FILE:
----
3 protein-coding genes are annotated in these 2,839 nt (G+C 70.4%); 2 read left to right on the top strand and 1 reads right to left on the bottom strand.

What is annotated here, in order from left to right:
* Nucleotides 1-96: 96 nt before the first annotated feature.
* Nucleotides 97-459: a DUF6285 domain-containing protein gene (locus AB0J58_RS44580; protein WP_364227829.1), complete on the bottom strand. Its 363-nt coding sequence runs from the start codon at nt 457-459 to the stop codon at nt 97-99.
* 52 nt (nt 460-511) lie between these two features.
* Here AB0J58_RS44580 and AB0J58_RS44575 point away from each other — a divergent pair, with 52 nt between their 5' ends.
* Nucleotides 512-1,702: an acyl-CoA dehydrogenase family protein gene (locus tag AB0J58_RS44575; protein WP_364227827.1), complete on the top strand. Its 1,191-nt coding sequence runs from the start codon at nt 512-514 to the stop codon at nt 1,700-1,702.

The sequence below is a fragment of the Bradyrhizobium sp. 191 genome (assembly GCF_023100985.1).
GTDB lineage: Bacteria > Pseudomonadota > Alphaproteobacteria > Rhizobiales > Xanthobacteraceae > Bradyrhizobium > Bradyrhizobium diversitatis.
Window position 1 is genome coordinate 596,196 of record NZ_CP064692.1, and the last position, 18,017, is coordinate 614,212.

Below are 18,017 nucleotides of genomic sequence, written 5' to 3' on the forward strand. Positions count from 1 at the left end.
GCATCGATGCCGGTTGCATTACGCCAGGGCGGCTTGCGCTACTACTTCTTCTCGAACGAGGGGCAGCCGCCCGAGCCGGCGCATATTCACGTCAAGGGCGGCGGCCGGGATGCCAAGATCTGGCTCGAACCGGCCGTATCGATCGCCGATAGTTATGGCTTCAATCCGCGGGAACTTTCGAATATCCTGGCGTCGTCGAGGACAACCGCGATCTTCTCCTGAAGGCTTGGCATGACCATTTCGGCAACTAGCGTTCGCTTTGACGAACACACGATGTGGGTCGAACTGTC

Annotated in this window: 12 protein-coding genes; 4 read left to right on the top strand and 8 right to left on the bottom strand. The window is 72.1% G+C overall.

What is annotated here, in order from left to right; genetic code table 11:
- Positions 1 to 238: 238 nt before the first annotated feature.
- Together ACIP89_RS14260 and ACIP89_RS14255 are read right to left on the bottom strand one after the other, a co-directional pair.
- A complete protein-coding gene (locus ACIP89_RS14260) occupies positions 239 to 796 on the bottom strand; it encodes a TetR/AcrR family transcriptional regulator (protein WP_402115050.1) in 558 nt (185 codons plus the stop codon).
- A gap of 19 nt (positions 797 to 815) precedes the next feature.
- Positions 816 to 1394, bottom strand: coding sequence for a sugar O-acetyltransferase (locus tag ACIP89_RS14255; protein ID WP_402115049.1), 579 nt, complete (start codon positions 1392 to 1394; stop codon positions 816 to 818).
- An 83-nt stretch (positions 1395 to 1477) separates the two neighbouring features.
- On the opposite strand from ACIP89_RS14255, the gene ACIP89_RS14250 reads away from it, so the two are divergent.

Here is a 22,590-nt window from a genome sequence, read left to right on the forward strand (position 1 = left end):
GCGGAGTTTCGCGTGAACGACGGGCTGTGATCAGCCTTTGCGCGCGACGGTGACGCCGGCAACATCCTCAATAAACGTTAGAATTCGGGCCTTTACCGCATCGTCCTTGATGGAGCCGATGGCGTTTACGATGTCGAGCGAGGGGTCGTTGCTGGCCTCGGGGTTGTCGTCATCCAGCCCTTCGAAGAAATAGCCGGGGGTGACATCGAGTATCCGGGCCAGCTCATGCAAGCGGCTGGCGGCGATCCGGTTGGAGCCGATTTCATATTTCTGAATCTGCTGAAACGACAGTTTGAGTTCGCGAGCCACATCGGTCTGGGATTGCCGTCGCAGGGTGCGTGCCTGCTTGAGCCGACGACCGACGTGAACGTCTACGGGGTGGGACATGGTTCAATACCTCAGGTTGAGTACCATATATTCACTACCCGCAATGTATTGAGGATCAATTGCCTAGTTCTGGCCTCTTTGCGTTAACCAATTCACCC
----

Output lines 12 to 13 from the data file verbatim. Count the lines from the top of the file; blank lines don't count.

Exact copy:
GCATCGATGCCGGTTGCATTACGCCAGGGCGGCTTGCGCTACTACTTCTTCTCGAACGAGGGGCAGCCGCCCGAGCCGGCGCATATTCACGTCAAGGGCGGCGGCCGGGATGCCAAGATCTGGCTCGAACCGGCCGTATCGATCGCCGATAGTTATGGCTTCAATCCGCGGGAACTTTCGAATATCCTGGCGTCGTCGAGGACAACCGCGATCTTCTCCTGAAGGCTTGGCATGACCATTTCGGCAACTAGCGTTCGCTTTGACGAACACACGATGTGGGTCGAACTGTC

Annotated in this window: 12 protein-coding genes; 4 read left to right on the top strand and 8 right to left on the bottom strand. The window is 72.1% G+C overall.